section to upstream sump III was surveyed. The two short sumps
presented little problem if the air space survey stations were
The Upper Yeo streamway is bounded upstream and downstream by
sumps which will require some concerted effort to pass due to the
atrocious visibility. Dany Bradshaw has penetrated the downstream
sump for 35m. at approx. 3m. depth (but see the survey for the
latest. Dany passed the sump to a short length of passage with a
dry inlet on his very next dive - Ed) and Keith Savory has
achieved 6m. of upstream progress at 4m. depth. The zero vis'
conditions of these sumps means that producing an accurate survey
through them will be somewhat difficult. Radio location is the
obvious answer here: a fix at each end of the sump, established
on the surface will enable co-ordinate differences to be plotted
onto the master survey, coupled with a measured sump length to
The master survey has been drawn up at 1:200 well filling the
AO sheet. The plan fits well but the projected elevation of the
streamway runs off the sheet and will be drawn displaced on the
FACTS, FIGURATION and FANTASY: Wigmore
Swallet has a passage length of 474m. so far surveyed if the
terminal sumps are included, of this 402m. has been entered for
the first time in 1991. The deepest point of the cave, 93.5m.
below the entrance shaft cap, is the bottom of the 3m. deep
downstream sump pool. The drop in water level between upstream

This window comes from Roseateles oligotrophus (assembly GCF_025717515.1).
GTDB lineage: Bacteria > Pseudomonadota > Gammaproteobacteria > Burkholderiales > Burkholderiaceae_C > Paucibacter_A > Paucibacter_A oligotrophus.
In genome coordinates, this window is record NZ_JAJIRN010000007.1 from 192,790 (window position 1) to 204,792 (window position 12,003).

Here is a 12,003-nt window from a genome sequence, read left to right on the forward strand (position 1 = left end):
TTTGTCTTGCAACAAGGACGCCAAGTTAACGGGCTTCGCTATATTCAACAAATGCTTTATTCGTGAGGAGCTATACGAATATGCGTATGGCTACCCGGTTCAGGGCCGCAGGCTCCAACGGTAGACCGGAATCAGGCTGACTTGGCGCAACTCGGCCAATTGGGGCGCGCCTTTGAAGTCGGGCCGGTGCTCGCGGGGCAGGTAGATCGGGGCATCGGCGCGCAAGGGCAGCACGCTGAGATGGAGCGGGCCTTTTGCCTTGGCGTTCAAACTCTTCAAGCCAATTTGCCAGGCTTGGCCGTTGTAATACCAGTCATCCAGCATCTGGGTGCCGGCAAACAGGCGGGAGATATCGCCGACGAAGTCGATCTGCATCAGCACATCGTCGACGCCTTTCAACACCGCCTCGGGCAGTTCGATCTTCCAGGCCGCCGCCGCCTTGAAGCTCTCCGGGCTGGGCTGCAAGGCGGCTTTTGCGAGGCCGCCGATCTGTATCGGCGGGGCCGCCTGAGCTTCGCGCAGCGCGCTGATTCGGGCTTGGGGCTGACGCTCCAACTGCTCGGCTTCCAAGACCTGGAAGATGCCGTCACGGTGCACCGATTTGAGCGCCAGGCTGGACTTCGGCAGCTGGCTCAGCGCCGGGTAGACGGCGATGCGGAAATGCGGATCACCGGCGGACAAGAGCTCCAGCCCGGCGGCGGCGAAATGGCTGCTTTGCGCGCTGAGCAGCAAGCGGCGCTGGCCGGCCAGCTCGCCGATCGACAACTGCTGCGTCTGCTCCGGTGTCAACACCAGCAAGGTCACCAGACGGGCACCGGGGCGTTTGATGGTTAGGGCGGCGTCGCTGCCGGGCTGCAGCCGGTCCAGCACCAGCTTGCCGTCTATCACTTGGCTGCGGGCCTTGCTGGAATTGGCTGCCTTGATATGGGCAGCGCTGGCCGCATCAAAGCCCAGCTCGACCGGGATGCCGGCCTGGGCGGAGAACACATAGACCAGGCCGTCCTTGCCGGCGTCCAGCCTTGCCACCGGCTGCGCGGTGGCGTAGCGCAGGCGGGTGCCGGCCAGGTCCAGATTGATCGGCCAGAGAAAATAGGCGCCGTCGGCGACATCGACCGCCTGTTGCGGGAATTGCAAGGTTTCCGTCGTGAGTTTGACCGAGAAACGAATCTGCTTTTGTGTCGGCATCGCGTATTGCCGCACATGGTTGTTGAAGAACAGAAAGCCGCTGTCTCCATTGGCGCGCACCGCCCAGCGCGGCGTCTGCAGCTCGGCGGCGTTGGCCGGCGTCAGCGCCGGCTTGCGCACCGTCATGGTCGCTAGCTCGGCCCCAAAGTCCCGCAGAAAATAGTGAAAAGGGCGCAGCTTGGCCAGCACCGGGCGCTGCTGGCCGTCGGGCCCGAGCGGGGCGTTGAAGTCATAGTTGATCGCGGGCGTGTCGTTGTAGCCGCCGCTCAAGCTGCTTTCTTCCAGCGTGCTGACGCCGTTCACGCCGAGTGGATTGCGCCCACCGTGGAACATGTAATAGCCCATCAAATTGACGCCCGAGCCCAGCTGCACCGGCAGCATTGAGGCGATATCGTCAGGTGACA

sump III and the downstream sump is only 1.25m. suggesting that
in winter flow conditions a considerable proportion of the Upper
Yeo may sump. The hydraulic gradient of this section is 1.09%
compared with the 2.06% mean gradient of Tor Hole to Wigmore and
1.6% Wigmore to Cheddar Risings (These figures assume straight
line flow and are indicative only).
The inlet downstream of upstream sump III is speculated to be
seepage water from the slurry tank adjacent to the large cowshed
but this cannot be confirmed, it does however smell somewhat
foul. The source(s) of the main streamway need to be located by
hydrographic tracing, possible sites being Red Quar Swallet, the
adjacent His Lordship's Hole both taking water in mid-Sept.
and, of course, Tor Hole.
There are other large depressions to the north of Stock Hill
which should be investigated. A large depression to the south of
Red Quar Swallet is dry in summer but may repay digging
especially if "Tuska Tactics" are used to expose the
underlying rock strata.
In the space of nine short months Wigmore has been transformed
from a squalid dig into a big league cave a demanding trip with
plenty to offer tight rifts and squeezes, superb airy pitches and
climbs, spacious chambers, a large streamway and open ends. By my
reckoning Wigmore is Mendips 13th deepest cave although this
figure could be eclipsed when the Twin Titties Swallet survey
With so much depth potential remaining (the downstream sump
surface is 171.4m. A.O.D.) Wigmore could soon be in the top ten.
If a connection to Gough's could be made a system with 265m.
vertical range would result.
Perhaps it's time to get the shovels out again?